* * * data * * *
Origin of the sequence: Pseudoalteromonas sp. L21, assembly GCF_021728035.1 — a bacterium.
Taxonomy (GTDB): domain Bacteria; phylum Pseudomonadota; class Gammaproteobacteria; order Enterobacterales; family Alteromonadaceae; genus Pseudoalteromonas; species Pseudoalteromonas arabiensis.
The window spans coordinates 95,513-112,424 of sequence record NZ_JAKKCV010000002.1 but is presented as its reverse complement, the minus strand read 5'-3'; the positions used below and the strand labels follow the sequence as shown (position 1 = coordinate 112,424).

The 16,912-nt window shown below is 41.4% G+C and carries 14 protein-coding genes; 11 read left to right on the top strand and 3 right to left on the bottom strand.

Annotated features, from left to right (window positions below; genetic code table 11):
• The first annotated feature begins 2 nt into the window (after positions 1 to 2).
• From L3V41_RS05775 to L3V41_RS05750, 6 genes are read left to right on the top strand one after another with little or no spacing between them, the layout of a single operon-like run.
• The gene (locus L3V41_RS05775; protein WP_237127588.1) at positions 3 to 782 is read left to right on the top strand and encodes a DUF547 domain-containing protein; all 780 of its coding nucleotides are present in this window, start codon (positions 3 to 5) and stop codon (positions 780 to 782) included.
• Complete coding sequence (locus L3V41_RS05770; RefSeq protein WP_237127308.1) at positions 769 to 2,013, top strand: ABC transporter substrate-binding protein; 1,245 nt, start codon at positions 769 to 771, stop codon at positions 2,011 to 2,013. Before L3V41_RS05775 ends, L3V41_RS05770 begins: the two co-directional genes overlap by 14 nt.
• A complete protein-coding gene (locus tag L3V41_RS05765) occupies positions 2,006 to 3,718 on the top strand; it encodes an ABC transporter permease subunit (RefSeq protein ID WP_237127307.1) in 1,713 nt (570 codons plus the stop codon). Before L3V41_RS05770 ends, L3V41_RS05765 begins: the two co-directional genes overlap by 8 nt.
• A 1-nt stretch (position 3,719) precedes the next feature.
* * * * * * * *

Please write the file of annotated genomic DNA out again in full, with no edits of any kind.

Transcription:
Origin of the sequence: Pseudoalteromonas sp. L21, assembly GCF_021728035.1 — a bacterium.
Taxonomy (GTDB): domain Bacteria; phylum Pseudomonadota; class Gammaproteobacteria; order Enterobacterales; family Alteromonadaceae; genus Pseudoalteromonas; species Pseudoalteromonas arabiensis.
The window spans coordinates 95,513-112,424 of sequence record NZ_JAKKCV010000002.1 but is presented as its reverse complement, the minus strand read 5'-3'; the positions used below and the strand labels follow the sequence as shown (position 1 = coordinate 112,424).

The 16,912-nt window shown below is 41.4% G+C and carries 14 protein-coding genes; 11 read left to right on the top strand and 3 right to left on the bottom strand.

Annotated features, from left to right (window positions below; genetic code table 11):
• The first annotated feature begins 2 nt into the window (after positions 1 to 2).
• From L3V41_RS05775 to L3V41_RS05750, 6 genes are read left to right on the top strand one after another with little or no spacing between them, the layout of a single operon-like run.
• The gene (locus L3V41_RS05775; protein WP_237127588.1) at positions 3 to 782 is read left to right on the top strand and encodes a DUF547 domain-containing protein; all 780 of its coding nucleotides are present in this window, start codon (positions 3 to 5) and stop codon (positions 780 to 782) included.
• Complete coding sequence (locus L3V41_RS05770; RefSeq protein WP_237127308.1) at positions 769 to 2,013, top strand: ABC transporter substrate-binding protein; 1,245 nt, start codon at positions 769 to 771, stop codon at positions 2,011 to 2,013. Before L3V41_RS05775 ends, L3V41_RS05770 begins: the two co-directional genes overlap by 14 nt.
• A complete protein-coding gene (locus tag L3V41_RS05765) occupies positions 2,006 to 3,718 on the top strand; it encodes an ABC transporter permease subunit (RefSeq protein ID WP_237127307.1) in 1,713 nt (570 codons plus the stop codon). Before L3V41_RS05770 ends, L3V41_RS05765 begins: the two co-directional genes overlap by 8 nt.
• A 1-nt stretch (position 3,719) precedes the next feature.